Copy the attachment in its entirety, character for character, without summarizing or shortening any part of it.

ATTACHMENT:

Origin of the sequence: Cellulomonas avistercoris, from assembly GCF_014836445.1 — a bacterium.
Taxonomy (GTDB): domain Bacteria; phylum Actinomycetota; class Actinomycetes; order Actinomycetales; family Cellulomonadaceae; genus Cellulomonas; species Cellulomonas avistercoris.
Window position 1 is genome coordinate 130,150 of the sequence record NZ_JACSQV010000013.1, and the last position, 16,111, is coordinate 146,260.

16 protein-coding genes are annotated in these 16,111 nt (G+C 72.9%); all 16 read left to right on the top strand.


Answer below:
Origin of the sequence: Cellulomonas avistercoris, from assembly GCF_014836445.1 — a bacterium.
Taxonomy (GTDB): domain Bacteria; phylum Actinomycetota; class Actinomycetes; order Actinomycetales; family Cellulomonadaceae; genus Cellulomonas; species Cellulomonas avistercoris.
Window position 1 is genome coordinate 130,150 of the sequence record NZ_JACSQV010000013.1, and the last position, 16,111, is coordinate 146,260.

16 protein-coding genes are annotated in these 16,111 nt (G+C 72.9%); all 16 read left to right on the top strand.